Unit 4: Advanced Marketing Tools – during this unit you will be taught about re-marketing, better targeting, and have a course summary. After this unit you will be able to better leverage the data you are given for better marketing.
The best part? For each course you get a certificate to put onto your LinkedIn or share on other social profiles!
Google Merchandise Store
In order to better understand how to use Google Analytics I played around a bit with the Google Merchandise Storedemo account.
Being interested in UX, I wanted to see how users interacted with the site, their behavior on the site, and so on.
Here’s what I found:
- The bounce rate for mobile is 52.04%, while the bounce rate for desktop is 40.03%. This makes me wonder why people are leaving more frequently on the mobile site, I would want to check the usability of the site and ensure that the mobile experience is as good as the desktop.
- When looking at the checkout behavior of our users I can see that from billing and shipping to transactions, the number of users decreases from 462 users to 239. With this information in mind, I would look more deeply into the checkout process and try to pinpoint what is causing users to not follow through with their transactions.
Some other useful stuff:
Customer Journey Mapping– This is SO important. As a marketer or someone within UX, it is critical for you to understand the customer’s whole journey with your company. By doing customer journey mapping exercises you can be aware of the current touch points, pain points, and recognize the opportunities for future meaningful touchpoints. These exercises also help develop your empathy for your customers and help develop a deeper understanding of who they are, their frustrations, their goals, et al.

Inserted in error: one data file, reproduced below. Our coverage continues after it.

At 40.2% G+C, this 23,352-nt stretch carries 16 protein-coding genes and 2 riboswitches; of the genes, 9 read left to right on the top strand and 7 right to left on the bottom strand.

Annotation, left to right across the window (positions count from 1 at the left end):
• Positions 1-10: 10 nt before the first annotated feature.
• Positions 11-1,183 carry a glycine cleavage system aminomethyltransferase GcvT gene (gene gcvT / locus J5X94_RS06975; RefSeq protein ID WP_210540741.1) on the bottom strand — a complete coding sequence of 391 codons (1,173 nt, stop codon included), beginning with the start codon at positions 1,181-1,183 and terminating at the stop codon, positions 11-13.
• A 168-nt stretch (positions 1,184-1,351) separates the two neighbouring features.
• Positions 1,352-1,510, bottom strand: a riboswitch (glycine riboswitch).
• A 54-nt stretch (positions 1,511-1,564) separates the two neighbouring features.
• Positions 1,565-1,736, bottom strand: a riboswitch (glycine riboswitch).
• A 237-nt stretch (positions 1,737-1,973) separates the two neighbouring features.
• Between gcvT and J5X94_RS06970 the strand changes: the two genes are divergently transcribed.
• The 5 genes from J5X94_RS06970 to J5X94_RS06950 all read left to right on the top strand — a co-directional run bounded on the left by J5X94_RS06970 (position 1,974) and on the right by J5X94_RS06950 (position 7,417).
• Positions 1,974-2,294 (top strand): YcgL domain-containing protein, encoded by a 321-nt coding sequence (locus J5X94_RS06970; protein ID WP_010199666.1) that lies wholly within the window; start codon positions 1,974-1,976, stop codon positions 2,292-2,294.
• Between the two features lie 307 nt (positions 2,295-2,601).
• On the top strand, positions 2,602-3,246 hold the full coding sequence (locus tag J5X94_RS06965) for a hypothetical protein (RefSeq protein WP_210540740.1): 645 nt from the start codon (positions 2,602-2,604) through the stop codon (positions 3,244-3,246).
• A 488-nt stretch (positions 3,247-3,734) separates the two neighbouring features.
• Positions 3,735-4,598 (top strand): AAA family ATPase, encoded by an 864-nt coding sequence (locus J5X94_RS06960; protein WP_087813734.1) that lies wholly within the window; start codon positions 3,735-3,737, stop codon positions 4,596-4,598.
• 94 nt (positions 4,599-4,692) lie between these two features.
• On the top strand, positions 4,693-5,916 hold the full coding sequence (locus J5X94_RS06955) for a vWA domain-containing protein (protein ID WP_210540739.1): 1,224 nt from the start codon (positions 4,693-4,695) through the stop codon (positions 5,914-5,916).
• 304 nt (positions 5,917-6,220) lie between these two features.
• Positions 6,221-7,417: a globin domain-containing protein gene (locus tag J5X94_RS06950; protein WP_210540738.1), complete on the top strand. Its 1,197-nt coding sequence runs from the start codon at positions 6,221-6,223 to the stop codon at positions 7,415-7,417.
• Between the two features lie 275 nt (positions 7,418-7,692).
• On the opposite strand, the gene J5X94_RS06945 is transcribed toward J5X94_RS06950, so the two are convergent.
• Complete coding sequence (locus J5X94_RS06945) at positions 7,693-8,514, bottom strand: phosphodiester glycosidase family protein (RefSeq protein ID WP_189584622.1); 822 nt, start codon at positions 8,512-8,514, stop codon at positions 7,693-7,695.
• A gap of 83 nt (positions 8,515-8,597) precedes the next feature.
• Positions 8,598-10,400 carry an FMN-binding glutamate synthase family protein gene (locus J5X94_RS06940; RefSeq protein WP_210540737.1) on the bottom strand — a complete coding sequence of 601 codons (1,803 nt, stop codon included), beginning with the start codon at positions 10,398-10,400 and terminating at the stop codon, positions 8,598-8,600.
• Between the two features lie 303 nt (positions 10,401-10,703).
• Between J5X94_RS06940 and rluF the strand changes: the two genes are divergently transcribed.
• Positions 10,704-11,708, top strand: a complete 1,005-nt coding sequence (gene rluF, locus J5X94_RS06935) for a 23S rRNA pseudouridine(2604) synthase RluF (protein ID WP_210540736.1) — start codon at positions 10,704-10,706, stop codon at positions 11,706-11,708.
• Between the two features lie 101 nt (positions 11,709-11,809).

And with all the great data and information you can get from Google Analytics it will only make that information more meaningful if you understand your customer’s journey better.
If you want to learn more check out Google’s article.
Test, Test, TEST– You have all this great information about your website and want to make some changes, now what? Test your changes!! A/B tests are your best friend when finding out what content or layouts work the best. Don’t assume the change you want to make will be the best thing, validate your assumption by testing it. Google has a great overview of content experiments and what you can do with them.